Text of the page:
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Affordability concerns are continuing to keep pressure on Canada's housing markets heading into the winter months, the Canadian Real Estate Association (CREA) reported.

The month saw continued declines in both national sales and average asking prices. Sales edged down 0.9% from October and are 0.9% below year-ago levels, according to the latest monthly data.

"Not getting offers they were willing to accept, it's looking like many [buyers] are now resigned to hunker down until next year," said CREA's senior economist Shaun Cathcart.

The average national selling price was $646,134, down 1.6% from October but still 2% above November 2022. Regionally, the largest month-over-month declines were seen in Prince Edward Island (-4.9%), New Brunswick (-4.5%) and Manitoba (-3.7%). In Ontario, prices are down 1.3% from October and 5.9% from a year ago.

Prices continued to rise in Newfoundland and Labrador (+4.1% month-over-month), B.C. (+0.2%) and Alberta (+0.1%).

The MLS Home Price Index, which accounts for seasonality and differences in property types, posted a 1.1% monthly decrease but is also up 0.6% year-over-year.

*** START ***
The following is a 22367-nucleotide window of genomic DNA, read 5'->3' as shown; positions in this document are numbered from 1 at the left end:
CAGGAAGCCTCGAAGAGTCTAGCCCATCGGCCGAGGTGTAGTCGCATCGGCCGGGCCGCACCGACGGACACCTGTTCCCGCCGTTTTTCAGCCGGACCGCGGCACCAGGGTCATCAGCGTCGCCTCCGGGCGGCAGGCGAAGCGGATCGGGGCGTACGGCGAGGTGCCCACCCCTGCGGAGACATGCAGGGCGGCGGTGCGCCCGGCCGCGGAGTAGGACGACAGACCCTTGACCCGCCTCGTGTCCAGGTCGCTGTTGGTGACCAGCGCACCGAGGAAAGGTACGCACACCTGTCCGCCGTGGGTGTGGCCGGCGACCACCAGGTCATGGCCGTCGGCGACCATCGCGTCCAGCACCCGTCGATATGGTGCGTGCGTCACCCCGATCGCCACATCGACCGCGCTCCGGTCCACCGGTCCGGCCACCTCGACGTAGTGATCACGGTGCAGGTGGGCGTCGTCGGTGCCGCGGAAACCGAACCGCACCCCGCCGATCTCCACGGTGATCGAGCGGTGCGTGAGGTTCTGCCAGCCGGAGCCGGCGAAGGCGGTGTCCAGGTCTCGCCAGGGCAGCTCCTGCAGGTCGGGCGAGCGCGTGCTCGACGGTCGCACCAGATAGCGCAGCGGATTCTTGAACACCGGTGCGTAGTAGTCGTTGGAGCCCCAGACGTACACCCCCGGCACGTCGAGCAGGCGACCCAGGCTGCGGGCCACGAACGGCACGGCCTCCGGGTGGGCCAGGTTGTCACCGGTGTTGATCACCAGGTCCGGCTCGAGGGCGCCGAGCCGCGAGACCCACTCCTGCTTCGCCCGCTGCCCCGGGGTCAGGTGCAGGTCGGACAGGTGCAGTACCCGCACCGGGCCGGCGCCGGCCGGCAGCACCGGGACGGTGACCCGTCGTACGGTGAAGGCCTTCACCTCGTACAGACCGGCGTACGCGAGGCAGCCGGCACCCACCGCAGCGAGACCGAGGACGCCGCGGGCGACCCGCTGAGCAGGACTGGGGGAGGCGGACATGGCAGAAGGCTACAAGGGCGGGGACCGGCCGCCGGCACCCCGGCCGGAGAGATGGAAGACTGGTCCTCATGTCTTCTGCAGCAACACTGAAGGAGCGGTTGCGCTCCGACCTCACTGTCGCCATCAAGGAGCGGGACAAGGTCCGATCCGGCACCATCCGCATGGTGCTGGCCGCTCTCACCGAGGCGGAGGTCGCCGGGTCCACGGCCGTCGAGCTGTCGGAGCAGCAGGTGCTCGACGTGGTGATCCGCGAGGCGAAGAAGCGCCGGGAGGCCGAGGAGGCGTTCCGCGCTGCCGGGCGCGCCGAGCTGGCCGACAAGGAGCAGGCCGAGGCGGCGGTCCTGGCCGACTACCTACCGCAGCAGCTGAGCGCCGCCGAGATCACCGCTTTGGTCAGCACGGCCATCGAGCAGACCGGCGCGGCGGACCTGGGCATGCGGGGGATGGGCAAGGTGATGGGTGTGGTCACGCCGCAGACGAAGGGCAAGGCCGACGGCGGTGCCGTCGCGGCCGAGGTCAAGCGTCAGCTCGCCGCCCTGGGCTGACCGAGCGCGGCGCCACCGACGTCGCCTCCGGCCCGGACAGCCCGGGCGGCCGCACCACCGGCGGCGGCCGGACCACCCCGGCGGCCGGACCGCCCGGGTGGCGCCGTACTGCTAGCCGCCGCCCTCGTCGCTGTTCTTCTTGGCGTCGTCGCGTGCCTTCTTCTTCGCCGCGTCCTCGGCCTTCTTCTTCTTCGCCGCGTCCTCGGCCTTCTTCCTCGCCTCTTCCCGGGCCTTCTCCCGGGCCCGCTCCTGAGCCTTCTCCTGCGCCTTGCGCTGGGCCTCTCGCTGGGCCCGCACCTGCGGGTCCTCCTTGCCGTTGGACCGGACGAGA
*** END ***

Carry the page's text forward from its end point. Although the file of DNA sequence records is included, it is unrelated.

Where does the housing market go from here?

High interest rates, a typically slower homebuying season and potential economic headwinds ahead are likely to keep prices under pressure heading into 2024, observers say.

"With interest rates likely to stay high in the near term, we expect elevated ownership costs to remain a deterrent for homebuyers," economists from RBC noted. "That should keep activity very soft in Ontario and B.C. where affordability is most stretched."

BMO’s Robert Kavcic agrees, but sees upward price pressure returning later in the year.

"We see some further downward pressure on prices in some markets through the spring of 2024 (namely Ontario), but the combination of pent-up demand and easing borrowing costs could finally put a floor under the market," wrote BMO’s Robert Kavcic.

"At the same time, market psychology will surely improve given that we have a clearer view of what the worst-case borrowing-cost conditions look like," he added. "This, of course, all assumes that the economy holds up relatively well (i.e., stagnant growth, but no deep recession or widespread job loss)."

Inventory continues to rise

CREA also reported a continue build in housing inventory, with its months of inventory measure climbing to 4.2, up from 4.1 in October and 3.7 in September.

Even so, new listings were down 1.8%, the second straight month of decline, "as prospective sellers opt to wait until more favourable conditions emerge," wrote Marc Desormeaux of Desjardins.

Still, a rise in new listings nearly every month since April means new listings are still roughly 30% above where they were in March. "That gain and its breadth across regional markets suggests that many individuals who bought homes in a lower-rate environment are now struggling with sharply higher borrowing costs," he said.

Existing home sales data for December is expected to be released on January 15, 2024.